May 21, 2024  
2009-2010 Undergraduate Catalog 
    
2009-2010 Undergraduate Catalog [ARCHIVED CATALOG]

First-Year Programs


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The Department of First-Year Programs within University College provides oversight and operations for the following University-wide programs:

  • KSU 1101/First-Year Experience
  • Learning Communities Program

KSU 1101/First-Year Experience

KSU’s First-Year Seminar (KSU 1101) is an integral part of the undergraduate KSU curriculum that introduces first-year students to higher education. As the name of the textbook for the course implies KSU 1101 provides the “Foundations of Academic Inquiry.” That foundation includes an introduction to the culture of the university; an opportunity to enhance their academic and personal success; the promotion of communication, critical thinking, and ethical decision-making skills; career exploration; and an appreciation for global issues and diversity. A defining characteristic of this three-hour, academically oriented course is the close interaction of the instructor and student. This interaction is facilitated by the intentionally small size (20-25 students) of each seminar. First-Year Programs faculty also act as advisors for exploratory students who have not yet declared a major. The curriculum also includes a First-Year Common Reader program that engages students in a common experience in a global topic to promote discourse and discovery. The First-Year Seminar is often featured as an anchor in Learning Communities. First-time, full-time students with fewer than 15 credit hours are required to enroll in KSU 1101 (as an independent course) or one of the Learning Communities.

Learning Communities Program

The Learning Communities program is a curriculum initiative that promotes the integration of General Education and other lower-division courses during a student’s first semester. A typical learning community is a theme-based cluster of courses that allows a student cohort to take 2-4 courses together while also taking advantage of faculty collaboration, out-of-class learning opportunities, and community engagement. There are general interest communities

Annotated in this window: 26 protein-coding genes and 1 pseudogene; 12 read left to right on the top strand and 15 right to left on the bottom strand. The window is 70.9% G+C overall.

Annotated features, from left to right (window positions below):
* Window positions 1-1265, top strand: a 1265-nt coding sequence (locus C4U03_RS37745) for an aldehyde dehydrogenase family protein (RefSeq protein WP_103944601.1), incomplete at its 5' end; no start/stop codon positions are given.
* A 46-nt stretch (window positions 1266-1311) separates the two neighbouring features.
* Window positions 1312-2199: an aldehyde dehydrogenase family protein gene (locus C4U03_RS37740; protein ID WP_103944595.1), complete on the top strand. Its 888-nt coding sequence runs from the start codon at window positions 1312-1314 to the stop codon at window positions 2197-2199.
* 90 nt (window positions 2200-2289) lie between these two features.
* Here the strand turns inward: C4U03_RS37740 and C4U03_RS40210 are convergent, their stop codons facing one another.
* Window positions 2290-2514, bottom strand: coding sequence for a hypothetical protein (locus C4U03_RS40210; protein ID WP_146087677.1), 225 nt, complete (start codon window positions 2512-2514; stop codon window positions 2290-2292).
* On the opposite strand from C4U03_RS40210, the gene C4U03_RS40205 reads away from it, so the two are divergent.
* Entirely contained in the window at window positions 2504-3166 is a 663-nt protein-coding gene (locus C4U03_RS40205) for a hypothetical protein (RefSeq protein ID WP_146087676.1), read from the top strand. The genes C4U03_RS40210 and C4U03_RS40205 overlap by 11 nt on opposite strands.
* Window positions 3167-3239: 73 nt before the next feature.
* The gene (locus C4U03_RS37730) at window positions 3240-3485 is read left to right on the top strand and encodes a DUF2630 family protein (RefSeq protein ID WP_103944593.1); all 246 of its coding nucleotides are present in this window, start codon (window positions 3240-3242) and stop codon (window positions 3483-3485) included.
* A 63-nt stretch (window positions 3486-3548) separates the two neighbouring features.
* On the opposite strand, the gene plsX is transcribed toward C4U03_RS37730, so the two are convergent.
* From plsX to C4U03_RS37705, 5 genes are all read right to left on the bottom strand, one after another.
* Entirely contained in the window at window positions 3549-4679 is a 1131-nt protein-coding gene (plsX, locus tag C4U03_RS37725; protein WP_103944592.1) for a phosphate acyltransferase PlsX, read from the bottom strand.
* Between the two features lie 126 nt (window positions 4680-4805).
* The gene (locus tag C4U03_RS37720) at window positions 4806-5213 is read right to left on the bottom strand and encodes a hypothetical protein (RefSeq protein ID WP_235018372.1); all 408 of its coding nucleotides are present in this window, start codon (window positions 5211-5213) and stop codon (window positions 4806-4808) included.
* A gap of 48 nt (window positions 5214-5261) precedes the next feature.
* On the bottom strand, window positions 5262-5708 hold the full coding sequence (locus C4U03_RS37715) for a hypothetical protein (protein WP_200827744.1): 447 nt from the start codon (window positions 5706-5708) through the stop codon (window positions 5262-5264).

and discipline-based communities that link major courses with General Education offerings. Enrollment in a Learning Community or a First-Year Seminar (KSU 1101) is required of all first-time, full-time students who enroll in the university with fewer than 15 credit hours. Learning Communities help entering, first-year students adjust easily to college life and improve their chances for a successful college career. In each community, a group of 20-25 first-semester students enroll in the same sections of two or more first-year classes. Learning Communities provide an enhanced environment for successful learning. Because they know each other well, first-year students in learning communities are more comfortable speaking out in class and working collaboratively. They form natural study groups and support groups with their peers. They begin to see connections between their courses through specially designed assignments. Academic research shows that participation in learning communities consistently improves students’ retention as well as their GPA—keeping them in college and helping them to be more successful.

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